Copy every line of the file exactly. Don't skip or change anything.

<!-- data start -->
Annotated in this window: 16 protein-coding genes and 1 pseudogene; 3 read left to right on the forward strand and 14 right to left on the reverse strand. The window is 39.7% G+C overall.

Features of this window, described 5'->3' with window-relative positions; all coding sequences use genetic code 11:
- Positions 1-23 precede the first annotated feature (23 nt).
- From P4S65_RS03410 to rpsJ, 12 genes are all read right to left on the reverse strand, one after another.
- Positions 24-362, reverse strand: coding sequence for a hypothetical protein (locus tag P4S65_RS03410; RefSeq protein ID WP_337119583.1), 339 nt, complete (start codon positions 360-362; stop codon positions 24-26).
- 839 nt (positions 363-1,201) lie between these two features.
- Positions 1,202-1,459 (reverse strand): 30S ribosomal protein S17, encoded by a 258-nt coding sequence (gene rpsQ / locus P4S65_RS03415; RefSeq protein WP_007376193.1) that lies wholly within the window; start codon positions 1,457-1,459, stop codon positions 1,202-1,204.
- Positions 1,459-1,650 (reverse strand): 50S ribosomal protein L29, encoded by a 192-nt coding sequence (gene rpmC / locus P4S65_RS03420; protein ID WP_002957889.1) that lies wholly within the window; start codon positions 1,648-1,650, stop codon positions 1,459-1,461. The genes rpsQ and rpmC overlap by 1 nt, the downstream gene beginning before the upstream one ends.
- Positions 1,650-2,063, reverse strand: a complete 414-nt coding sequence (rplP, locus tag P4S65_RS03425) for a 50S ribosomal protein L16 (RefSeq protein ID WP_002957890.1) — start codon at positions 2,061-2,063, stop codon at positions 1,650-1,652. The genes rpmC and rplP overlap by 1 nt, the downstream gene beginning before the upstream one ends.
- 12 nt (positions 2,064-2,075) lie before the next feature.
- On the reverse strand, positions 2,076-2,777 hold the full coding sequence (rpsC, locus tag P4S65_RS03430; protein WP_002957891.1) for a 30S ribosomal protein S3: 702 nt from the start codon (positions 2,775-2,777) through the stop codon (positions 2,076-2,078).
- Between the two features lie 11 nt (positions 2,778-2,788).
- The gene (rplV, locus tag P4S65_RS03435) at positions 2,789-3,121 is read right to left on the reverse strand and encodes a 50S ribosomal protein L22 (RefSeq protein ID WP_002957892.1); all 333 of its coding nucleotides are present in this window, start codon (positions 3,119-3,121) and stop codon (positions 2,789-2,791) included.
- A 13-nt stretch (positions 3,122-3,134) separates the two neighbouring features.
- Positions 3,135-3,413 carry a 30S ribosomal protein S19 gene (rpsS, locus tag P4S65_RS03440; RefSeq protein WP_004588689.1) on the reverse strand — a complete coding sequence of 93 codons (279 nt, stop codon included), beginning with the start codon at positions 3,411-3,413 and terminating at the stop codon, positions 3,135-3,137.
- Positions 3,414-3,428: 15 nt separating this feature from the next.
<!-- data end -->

Annotated in this window: 16 protein-coding genes and 1 pseudogene; 3 read left to right on the forward strand and 14 right to left on the reverse strand. The window is 39.7% G+C overall.

Features of this window, described 5'->3' with window-relative positions; all coding sequences use genetic code 11:
- Positions 1-23 precede the first annotated feature (23 nt).
- From P4S65_RS03410 to rpsJ, 12 genes are all read right to left on the reverse strand, one after another.
- Positions 24-362, reverse strand: coding sequence for a hypothetical protein (locus tag P4S65_RS03410; RefSeq protein ID WP_337119583.1), 339 nt, complete (start codon positions 360-362; stop codon positions 24-26).
- 839 nt (positions 363-1,201) lie between these two features.
- Positions 1,202-1,459 (reverse strand): 30S ribosomal protein S17, encoded by a 258-nt coding sequence (gene rpsQ / locus P4S65_RS03415; RefSeq protein WP_007376193.1) that lies wholly within the window; start codon positions 1,457-1,459, stop codon positions 1,202-1,204.
- Positions 1,459-1,650 (reverse strand): 50S ribosomal protein L29, encoded by a 192-nt coding sequence (gene rpmC / locus P4S65_RS03420; protein ID WP_002957889.1) that lies wholly within the window; start codon positions 1,648-1,650, stop codon positions 1,459-1,461. The genes rpsQ and rpmC overlap by 1 nt, the downstream gene beginning before the upstream one ends.
- Positions 1,650-2,063, reverse strand: a complete 414-nt coding sequence (rplP, locus tag P4S65_RS03425) for a 50S ribosomal protein L16 (RefSeq protein ID WP_002957890.1) — start codon at positions 2,061-2,063, stop codon at positions 1,650-1,652. The genes rpmC and rplP overlap by 1 nt, the downstream gene beginning before the upstream one ends.
- 12 nt (positions 2,064-2,075) lie before the next feature.
- On the reverse strand, positions 2,076-2,777 hold the full coding sequence (rpsC, locus tag P4S65_RS03430; protein WP_002957891.1) for a 30S ribosomal protein S3: 702 nt from the start codon (positions 2,775-2,777) through the stop codon (positions 2,076-2,078).
- Between the two features lie 11 nt (positions 2,778-2,788).
- The gene (rplV, locus tag P4S65_RS03435) at positions 2,789-3,121 is read right to left on the reverse strand and encodes a 50S ribosomal protein L22 (RefSeq protein ID WP_002957892.1); all 333 of its coding nucleotides are present in this window, start codon (positions 3,119-3,121) and stop codon (positions 2,789-2,791) included.
- A 13-nt stretch (positions 3,122-3,134) separates the two neighbouring features.
- Positions 3,135-3,413 carry a 30S ribosomal protein S19 gene (rpsS, locus tag P4S65_RS03440; RefSeq protein WP_004588689.1) on the reverse strand — a complete coding sequence of 93 codons (279 nt, stop codon included), beginning with the start codon at positions 3,411-3,413 and terminating at the stop codon, positions 3,135-3,137.
- Positions 3,414-3,428: 15 nt separating this feature from the next.